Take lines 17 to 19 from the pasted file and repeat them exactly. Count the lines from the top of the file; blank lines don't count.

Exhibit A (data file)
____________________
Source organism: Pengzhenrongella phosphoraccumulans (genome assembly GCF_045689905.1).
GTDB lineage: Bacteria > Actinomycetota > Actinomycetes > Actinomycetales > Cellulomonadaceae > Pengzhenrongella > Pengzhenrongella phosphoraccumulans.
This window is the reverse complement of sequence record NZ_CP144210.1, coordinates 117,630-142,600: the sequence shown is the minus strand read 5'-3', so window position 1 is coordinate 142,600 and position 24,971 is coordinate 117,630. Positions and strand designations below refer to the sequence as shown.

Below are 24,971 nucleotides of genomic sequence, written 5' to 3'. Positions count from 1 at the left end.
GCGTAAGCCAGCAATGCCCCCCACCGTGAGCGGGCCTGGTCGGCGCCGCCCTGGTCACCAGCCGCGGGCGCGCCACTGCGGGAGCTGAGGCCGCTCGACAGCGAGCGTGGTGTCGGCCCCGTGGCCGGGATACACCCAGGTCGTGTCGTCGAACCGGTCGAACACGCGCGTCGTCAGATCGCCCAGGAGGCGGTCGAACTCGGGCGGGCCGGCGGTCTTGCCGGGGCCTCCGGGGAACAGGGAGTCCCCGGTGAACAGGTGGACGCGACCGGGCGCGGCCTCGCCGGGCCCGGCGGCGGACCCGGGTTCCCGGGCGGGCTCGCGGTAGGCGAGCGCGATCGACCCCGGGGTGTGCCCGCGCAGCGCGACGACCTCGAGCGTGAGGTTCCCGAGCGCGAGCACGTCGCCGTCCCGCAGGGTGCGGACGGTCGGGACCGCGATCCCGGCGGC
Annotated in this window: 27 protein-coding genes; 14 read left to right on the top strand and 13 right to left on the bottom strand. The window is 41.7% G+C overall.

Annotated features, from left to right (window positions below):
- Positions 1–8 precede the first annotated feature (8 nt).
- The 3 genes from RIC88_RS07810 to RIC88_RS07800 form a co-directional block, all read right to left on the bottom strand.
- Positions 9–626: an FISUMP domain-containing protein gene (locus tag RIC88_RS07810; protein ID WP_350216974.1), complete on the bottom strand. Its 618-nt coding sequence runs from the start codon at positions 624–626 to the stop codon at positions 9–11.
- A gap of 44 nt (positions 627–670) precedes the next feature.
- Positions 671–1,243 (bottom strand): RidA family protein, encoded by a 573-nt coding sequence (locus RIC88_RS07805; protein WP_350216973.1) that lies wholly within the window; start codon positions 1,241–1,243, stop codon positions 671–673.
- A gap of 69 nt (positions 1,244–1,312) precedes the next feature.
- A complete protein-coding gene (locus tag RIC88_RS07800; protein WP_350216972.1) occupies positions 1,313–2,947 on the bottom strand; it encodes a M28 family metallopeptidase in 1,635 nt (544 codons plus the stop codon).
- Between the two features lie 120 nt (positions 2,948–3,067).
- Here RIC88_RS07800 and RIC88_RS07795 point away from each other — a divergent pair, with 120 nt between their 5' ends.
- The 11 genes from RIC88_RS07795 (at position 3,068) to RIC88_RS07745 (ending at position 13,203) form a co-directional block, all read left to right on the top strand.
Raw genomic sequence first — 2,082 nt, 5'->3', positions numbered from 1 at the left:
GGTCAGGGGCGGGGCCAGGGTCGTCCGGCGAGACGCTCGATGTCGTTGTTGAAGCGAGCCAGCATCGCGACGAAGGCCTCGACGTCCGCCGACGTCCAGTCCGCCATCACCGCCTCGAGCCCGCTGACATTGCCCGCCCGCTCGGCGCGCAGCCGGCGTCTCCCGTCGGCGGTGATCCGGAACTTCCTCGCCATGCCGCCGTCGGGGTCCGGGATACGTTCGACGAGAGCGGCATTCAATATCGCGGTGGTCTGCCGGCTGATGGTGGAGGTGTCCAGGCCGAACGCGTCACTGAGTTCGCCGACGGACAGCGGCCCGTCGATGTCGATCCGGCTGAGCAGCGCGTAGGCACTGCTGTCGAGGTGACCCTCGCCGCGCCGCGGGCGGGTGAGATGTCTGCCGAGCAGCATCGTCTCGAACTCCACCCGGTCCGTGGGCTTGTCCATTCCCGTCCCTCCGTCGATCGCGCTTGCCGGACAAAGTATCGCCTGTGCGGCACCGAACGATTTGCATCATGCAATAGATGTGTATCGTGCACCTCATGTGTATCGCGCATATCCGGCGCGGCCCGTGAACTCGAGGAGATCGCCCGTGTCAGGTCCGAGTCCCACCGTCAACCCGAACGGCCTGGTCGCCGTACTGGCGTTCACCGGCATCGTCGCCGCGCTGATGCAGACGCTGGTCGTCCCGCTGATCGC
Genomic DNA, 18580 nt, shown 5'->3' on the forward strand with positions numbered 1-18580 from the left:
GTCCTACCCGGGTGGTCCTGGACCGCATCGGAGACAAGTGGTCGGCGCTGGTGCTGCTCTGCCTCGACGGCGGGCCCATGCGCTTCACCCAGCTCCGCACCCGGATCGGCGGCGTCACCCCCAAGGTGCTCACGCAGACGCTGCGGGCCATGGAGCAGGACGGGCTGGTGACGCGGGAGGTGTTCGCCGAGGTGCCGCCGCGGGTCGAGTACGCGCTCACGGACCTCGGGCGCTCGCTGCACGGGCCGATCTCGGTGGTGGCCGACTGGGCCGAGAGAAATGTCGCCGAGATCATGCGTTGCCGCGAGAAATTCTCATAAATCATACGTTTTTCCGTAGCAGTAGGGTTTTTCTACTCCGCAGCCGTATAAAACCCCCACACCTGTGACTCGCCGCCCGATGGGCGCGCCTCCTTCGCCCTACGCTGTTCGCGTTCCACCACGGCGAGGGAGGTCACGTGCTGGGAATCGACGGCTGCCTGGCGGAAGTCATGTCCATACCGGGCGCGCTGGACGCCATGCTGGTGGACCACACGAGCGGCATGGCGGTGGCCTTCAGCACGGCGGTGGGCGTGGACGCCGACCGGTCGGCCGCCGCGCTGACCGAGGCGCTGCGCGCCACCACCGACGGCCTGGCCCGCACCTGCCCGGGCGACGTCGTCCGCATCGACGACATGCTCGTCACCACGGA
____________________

- The 11 genes from RIC88_RS07795 (at position 3,068) to RIC88_RS07745 (ending at position 13,203) form a co-directional block, all read left to right on the top strand.
Raw genomic sequence first — 2,082 nt, 5'->3', positions numbered from 1 at the left:
GGTCAGGGGCGGGGCCAGGGTCGTCCGGCGAGACGCTCGATGTCGTTGTTGAAGCGAGCCAGCATCGCGACGAAGGCCTCGACGTCCGCCGACGTCCAGTCCGCCATCACCGCCTCGAGCCCGCTGACATTGCCCGCCCGCTCGGCGCGCAGCCGGCGTCTCCCGTCGGCGGTGATCCGGAACTTCCTCGCCATGCCGCCGTCGGGGTCCGGGATACGTTCGACGAGAGCGGCATTCAATATCGCGGTGGTCTGCCGGCTGATGGTGGAGGTGTCCAGGCCGAACGCGTCACTGAGTTCGCCGACGGACAGCGGCCCGTCGATGTCGATCCGGCTGAGCAGCGCGTAGGCACTGCTGTCGAGGTGACCCTCGCCGCGCCGCGGGCGGGTGAGATGTCTGCCGAGCAGCATCGTCTCGAACTCCACCCGGTCCGTGGGCTTGTCCATTCCCGTCCCTCCGTCGATCGCGCTTGCCGGACAAAGTATCGCCTGTGCGGCACCGAACGATTTGCATCATGCAATAGATGTGTATCGTGCACCTCATGTGTATCGCGCATATCCGGCGCGGCCCGTGAACTCGAGGAGATCGCCCGTGTCAGGTCCGAGTCCCACCGTCAACCCGAACGGCCTGGTCGCCGTACTGGCGTTCACCGGCATCGTCGCCGCGCTGATGCAGACGCTGGTCGTCCCGCTGATCGC